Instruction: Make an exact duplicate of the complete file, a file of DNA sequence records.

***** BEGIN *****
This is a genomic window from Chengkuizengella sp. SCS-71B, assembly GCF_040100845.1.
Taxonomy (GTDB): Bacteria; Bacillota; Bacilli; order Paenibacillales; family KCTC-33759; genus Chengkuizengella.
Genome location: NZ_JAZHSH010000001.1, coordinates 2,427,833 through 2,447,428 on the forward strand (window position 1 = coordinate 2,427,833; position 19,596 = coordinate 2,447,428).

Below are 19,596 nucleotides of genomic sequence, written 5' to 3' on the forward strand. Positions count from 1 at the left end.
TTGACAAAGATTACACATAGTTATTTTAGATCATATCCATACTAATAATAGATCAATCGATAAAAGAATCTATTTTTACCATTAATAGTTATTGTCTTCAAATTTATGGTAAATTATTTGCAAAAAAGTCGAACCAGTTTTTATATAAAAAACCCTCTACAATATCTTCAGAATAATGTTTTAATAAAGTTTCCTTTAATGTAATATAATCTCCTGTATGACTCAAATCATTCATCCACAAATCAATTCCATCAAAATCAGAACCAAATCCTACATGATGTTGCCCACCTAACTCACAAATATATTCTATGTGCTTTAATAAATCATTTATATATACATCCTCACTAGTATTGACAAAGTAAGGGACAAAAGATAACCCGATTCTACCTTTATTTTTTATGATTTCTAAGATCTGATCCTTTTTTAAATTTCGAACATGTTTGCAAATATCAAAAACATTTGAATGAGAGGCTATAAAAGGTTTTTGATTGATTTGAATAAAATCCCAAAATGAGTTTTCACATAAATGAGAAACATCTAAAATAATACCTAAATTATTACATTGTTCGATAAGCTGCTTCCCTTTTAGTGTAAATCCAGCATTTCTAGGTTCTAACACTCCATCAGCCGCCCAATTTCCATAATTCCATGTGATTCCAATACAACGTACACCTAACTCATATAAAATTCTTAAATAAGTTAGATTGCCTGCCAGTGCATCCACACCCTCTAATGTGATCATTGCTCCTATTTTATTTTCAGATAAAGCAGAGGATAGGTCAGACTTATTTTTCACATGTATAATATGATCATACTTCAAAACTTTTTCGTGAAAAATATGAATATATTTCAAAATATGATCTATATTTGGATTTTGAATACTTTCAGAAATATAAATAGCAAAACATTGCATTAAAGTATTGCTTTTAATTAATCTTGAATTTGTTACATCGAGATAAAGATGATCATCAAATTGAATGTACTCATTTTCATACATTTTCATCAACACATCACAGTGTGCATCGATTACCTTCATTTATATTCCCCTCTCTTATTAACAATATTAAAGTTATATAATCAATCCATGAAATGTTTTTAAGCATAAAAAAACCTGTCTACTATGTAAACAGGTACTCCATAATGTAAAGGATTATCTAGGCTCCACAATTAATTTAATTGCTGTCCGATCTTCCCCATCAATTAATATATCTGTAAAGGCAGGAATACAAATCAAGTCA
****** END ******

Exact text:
This is a genomic window from Chengkuizengella sp. SCS-71B, assembly GCF_040100845.1.
Taxonomy (GTDB): Bacteria; Bacillota; Bacilli; order Paenibacillales; family KCTC-33759; genus Chengkuizengella.
Genome location: NZ_JAZHSH010000001.1, coordinates 2,427,833 through 2,447,428 on the forward strand (window position 1 = coordinate 2,427,833; position 19,596 = coordinate 2,447,428).

Below are 19,596 nucleotides of genomic sequence, written 5' to 3' on the forward strand. Positions count from 1 at the left end.
TTGACAAAGATTACACATAGTTATTTTAGATCATATCCATACTAATAATAGATCAATCGATAAAAGAATCTATTTTTACCATTAATAGTTATTGTCTTCAAATTTATGGTAAATTATTTGCAAAAAAGTCGAACCAGTTTTTATATAAAAAACCCTCTACAATATCTTCAGAATAATGTTTTAATAAAGTTTCCTTTAATGTAATATAATCTCCTGTATGACTCAAATCATTCATCCACAAATCAATTCCATCAAAATCAGAACCAAATCCTACATGATGTTGCCCACCTAACTCACAAATATATTCTATGTGCTTTAATAAATCATTTATATATACATCCTCACTAGTATTGACAAAGTAAGGGACAAAAGATAACCCGATTCTACCTTTATTTTTTATGATTTCTAAGATCTGATCCTTTTTTAAATTTCGAACATGTTTGCAAATATCAAAAACATTTGAATGAGAGGCTATAAAAGGTTTTTGATTGATTTGAATAAAATCCCAAAATGAGTTTTCACATAAATGAGAAACATCTAAAATAATACCTAAATTATTACATTGTTCGATAAGCTGCTTCCCTTTTAGTGTAAATCCAGCATTTCTAGGTTCTAACACTCCATCAGCCGCCCAATTTCCATAATTCCATGTGATTCCAATACAACGTACACCTAACTCATATAAAATTCTTAAATAAGTTAGATTGCCTGCCAGTGCATCCACACCCTCTAATGTGATCATTGCTCCTATTTTATTTTCAGATAAAGCAGAGGATAGGTCAGACTTATTTTTCACATGTATAATATGATCATACTTCAAAACTTTTTCGTGAAAAATATGAATATATTTCAAAATATGATCTATATTTGGATTTTGAATACTTTCAGAAATATAAATAGCAAAACATTGCATTAAAGTATTGCTTTTAATTAATCTTGAATTTGTTACATCGAGATAAAGATGATCATCAAATTGAATGTACTCATTTTCATACATTTTCATCAACACATCACAGTGTGCATCGATTACCTTCATTTATATTCCCCTCTCTTATTAACAATATTAAAGTTATATAATCAATCCATGAAATGTTTTTAAGCATAAAAAAACCTGTCTACTATGTAAACAGGTACTCCATAATGTAAAGGATTATCTAGGCTCCACAATTAATTTAATTGCTGTCCGATCTTCCCCATCAATTAATATATCTGTAAAGGCAGGAATACAAATCAAGTCA